American Indian

Native American
6:00 am
Wed November 5, 2014

Beyond Sherman Alexie

Off the Path: An Anthology of 21st Century Montana American Indian Writers, Vol. I

During this program, four Montana Indian authors talk about their stories published in Off the Path: An Anthology of 21st Century Montana American Indian Writers, Vol. I.

Sherman Alexie is not the only American Indian writer. Nor does the experience of one Indian represent the experiences of all Natives living in urban areas and reservations across the U.S.

That point of view, plus insights into American Indian culture and tribal differences, is part of the discussion during this program.

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Monday Poems
4:25 pm
Mon October 27, 2014

"Life"

To maintain balance of the soul
Is our ultimate goal
For death and life are foe
But yet together stroll
Between the stars and the grasses
As crescent moons come and go
With each winter of snow
May you walk in beauty.

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Monday Poems
10:59 am
Mon June 23, 2014

"Pow-wow Fever"

Nakoda Sky People, poems by Minerva Allen

In a few days it strikes
Everyone in Indian Country,
Be Canada or wherever.

Drums vibrating,
The high pitched tones carry a chant.

Laughter of children,
Whispering of lovers,
Not too old or young to join.
Tipis, tents, campers and trailers
Stand symbolic as the sun sets.

The night carries many songs:
Contests, 49's, doorway songs and
owl songs,
"I will take you home,
in my one-eyed Ford!"

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Monday Poems
9:13 am
Mon April 14, 2014

Flood Song

Flood Song, poetry by Sherwin Bitsui

He wanted to hold back gas-soaked doves with a questioning glance;
he wanted the clock to tick, downwind from this gavel and pew,
from this leash, bucket, drainpipe, and mildewed cracker,
from the mind's muddy swan served on a platter with lemon rids,
from spiders scurrying over its bone-polished surface,
from crosshatches punched into its shredded time card,
from the desert near the tree line where the molting must have begun,
where crushed bodies heave warm, jellylife,
in the thicket at the foot of the wandering,

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Author Interview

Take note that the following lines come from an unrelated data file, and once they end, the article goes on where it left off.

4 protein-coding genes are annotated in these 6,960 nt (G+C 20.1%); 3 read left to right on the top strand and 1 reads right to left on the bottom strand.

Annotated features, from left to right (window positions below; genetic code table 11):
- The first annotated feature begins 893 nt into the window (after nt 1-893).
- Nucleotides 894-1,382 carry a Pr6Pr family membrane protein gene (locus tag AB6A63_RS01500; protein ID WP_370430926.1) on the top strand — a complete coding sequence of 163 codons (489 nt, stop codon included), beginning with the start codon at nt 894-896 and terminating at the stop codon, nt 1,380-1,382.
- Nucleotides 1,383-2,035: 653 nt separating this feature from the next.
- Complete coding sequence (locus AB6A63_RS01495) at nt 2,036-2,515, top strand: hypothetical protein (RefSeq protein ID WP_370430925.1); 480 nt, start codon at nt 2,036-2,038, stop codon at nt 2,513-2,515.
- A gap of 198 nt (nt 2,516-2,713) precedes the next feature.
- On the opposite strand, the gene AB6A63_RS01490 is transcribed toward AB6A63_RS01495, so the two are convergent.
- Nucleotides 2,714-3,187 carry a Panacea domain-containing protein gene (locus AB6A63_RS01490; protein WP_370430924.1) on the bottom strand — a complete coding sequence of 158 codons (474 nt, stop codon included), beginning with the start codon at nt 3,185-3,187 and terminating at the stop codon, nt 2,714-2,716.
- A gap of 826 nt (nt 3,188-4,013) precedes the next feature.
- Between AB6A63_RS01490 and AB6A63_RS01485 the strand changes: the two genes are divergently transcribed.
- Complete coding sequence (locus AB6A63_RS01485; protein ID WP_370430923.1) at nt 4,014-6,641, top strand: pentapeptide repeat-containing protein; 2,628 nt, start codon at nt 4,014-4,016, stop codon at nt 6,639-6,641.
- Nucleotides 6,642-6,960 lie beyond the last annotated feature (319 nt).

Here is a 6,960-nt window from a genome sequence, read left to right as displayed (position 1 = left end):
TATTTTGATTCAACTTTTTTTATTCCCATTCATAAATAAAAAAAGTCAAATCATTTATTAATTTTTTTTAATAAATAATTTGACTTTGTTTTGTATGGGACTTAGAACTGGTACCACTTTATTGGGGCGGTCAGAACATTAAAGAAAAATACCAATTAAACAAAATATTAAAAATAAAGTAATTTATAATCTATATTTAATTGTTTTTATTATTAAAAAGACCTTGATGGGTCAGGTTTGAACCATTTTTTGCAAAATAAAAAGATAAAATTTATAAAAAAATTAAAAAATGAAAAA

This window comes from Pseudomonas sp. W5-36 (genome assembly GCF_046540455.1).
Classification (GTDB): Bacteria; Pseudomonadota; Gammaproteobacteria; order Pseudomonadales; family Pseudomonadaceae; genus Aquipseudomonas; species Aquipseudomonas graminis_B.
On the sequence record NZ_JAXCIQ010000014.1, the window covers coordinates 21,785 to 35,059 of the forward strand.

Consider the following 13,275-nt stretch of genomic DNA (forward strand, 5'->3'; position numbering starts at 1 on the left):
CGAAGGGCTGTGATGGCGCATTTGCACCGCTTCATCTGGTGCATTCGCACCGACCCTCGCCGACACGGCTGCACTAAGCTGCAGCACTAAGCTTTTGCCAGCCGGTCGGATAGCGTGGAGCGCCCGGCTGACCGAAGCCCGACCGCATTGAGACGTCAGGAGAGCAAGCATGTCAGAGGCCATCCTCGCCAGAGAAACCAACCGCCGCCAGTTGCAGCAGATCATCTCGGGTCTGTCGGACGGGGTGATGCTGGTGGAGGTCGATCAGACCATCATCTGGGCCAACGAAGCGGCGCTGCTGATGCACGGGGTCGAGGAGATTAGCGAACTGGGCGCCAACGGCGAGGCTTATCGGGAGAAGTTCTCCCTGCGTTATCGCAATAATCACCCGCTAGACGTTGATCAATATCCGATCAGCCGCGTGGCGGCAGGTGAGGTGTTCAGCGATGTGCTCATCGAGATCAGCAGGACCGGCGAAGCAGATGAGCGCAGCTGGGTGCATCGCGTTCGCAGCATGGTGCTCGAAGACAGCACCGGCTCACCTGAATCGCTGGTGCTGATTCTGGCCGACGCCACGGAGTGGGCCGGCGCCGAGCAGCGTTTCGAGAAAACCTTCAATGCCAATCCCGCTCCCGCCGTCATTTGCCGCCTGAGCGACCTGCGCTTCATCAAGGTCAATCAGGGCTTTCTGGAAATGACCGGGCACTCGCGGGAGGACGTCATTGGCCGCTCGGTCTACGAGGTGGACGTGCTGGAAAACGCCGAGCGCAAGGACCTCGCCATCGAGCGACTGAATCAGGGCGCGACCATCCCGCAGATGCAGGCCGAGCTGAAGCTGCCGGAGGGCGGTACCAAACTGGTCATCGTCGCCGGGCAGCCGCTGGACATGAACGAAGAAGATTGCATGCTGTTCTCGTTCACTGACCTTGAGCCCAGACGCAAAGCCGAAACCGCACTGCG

6:15 am
Wed March 12, 2014

Beyond Stereotypes of American Indian Women

During this program Julie Cajune — an American Indian storyteller, educator, and actress — talks about writing the stories in her one-woman play titled “Belief.” She also describes the process of collaborating with writer and poet Jennifer Finley and stage director Linda Grinde

"Belief" is a multidimensional performance, a unique mixture of interconnected Salish women’s stories, poetry, and live music.

The music in this program was written and performed by John Floridis.

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Monday Poems
6:29 am
Mon February 3, 2014

"Children of Snow"

Put Sey (Good Enough), poems by Victor A. Charlo

                                       for my Children

I try to stay snow that my children wish
would come hard in Missoula, come hard
in me. There is fun in me like children
of fox and geese, sleds without tracks,
without worry. Yet this winter weighs heavy
as wet snow as I visit Welch and ramble
wishing for right time for ripe snow.

Sing a song for all children
who know that snow is holy,
falls holy on us, we, who should rejoice
in this time of work, of play, of holy
laughter that rings at crisp stars.

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Photography and Poetry
6:28 am
Wed January 22, 2014

Still Here: Not Living in Tipis

Still Here: Not Living in Tipis, photographs and poetry by Sue Reynolds and Victor Charlo

San Francisco Bay-area photographer Sue Reynolds and American Indian poet Victor Charlo talk about their book, Still Here: Not Living in Tipis.

In this first collaborative photo-poetry book between a white urban photographer and a reservation Indian, Sue Reynolds' images and Salish poet Victor Charlo's poems tell a story of resurrection in the face of long odds. The book includes forty-five color photos and five Salish poems. A percentage of sales goes to American Indian College Fund.

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Monday Poems
6:23 am
Mon January 20, 2014

"Dreaming Winter"

Riding the Earthboy 40: poems, by James Welch

Don't ask me if these knives are real.
I could paint a king or show a map
the way home—to go like this:
Wobble me back to a tiger's dream
a dream of knives and bones too common
to be exposed. My secrets are ignored.

Here comes the man I love. His coat is wet
and his face is falling like the leaves,
tobacco stains on his Polish teeth.
I could tell jokes about him—one up
for the man who brags a lot, laughs
a little and hangs his name on the nearest knob.
Don't ask me. I know it's only hunger.

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Student Response
6:00 am
Fri December 6, 2013

A Response to 'Perma Red,' a novel by Debra Earling

Perma Red, a novel by Debra Magpie Earling

For the last several years, Robert Stubblefield has invited me to talk about The Write Question with students in one of the classes he teaches at the University of Montana. We talk about specific programs, which, if students have done their homework assignments, they've listened to. Then I answer questions about the process of reading, interviewing, and creating programs for radio and the Web.

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Poetry and American Indian Culture
6:39 am
Wed November 20, 2013

Crow Indian Culture in Poetry by Henry Real Bird

Wolf Teeth: poems by Henry Real Bird

Henry Real Bird talks about Crow Indian culture and reads poems from his new collection, Wolf Teeth. He also sings a poem.

About Henry Real Bird's poetry:

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